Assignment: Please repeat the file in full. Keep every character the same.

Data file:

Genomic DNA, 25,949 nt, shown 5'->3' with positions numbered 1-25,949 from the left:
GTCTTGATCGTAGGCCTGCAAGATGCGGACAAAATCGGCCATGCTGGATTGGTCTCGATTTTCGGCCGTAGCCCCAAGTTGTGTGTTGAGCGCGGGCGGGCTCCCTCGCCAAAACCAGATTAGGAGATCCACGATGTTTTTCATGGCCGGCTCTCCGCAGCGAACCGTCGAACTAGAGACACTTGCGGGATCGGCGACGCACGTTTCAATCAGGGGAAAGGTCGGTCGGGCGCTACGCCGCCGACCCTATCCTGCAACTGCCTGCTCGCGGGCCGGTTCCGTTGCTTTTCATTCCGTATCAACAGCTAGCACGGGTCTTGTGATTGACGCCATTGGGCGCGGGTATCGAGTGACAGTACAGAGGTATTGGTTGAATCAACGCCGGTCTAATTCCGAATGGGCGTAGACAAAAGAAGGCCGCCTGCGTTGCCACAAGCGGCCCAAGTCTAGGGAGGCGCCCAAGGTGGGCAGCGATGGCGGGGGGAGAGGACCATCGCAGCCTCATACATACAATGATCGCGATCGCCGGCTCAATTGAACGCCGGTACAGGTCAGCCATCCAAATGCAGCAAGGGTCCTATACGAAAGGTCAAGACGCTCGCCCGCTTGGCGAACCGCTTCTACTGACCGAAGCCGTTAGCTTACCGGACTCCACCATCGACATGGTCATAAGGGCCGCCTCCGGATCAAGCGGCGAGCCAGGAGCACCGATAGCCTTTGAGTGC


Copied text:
Genomic DNA, 25,949 nt, shown 5'->3' with positions numbered 1-25,949 from the left:
GTCTTGATCGTAGGCCTGCAAGATGCGGACAAAATCGGCCATGCTGGATTGGTCTCGATTTTCGGCCGTAGCCCCAAGTTGTGTGTTGAGCGCGGGCGGGCTCCCTCGCCAAAACCAGATTAGGAGATCCACGATGTTTTTCATGGCCGGCTCTCCGCAGCGAACCGTCGAACTAGAGACACTTGCGGGATCGGCGACGCACGTTTCAATCAGGGGAAAGGTCGGTCGGGCGCTACGCCGCCGACCCTATCCTGCAACTGCCTGCTCGCGGGCCGGTTCCGTTGCTTTTCATTCCGTATCAACAGCTAGCACGGGTCTTGTGATTGACGCCATTGGGCGCGGGTATCGAGTGACAGTACAGAGGTATTGGTTGAATCAACGCCGGTCTAATTCCGAATGGGCGTAGACAAAAGAAGGCCGCCTGCGTTGCCACAAGCGGCCCAAGTCTAGGGAGGCGCCCAAGGTGGGCAGCGATGGCGGGGGGAGAGGACCATCGCAGCCTCATACATACAATGATCGCGATCGCCGGCTCAATTGAACGCCGGTACAGGTCAGCCATCCAAATGCAGCAAGGGTCCTATACGAAAGGTCAAGACGCTCGCCCGCTTGGCGAACCGCTTCTACTGACCGAAGCCGTTAGCTTACCGGACTCCACCATCGACATGGTCATAAGGGCCGCCTCCGGATCAAGCGGCGAGCCAGGAGCACCGATAGCCTTTGAGTGC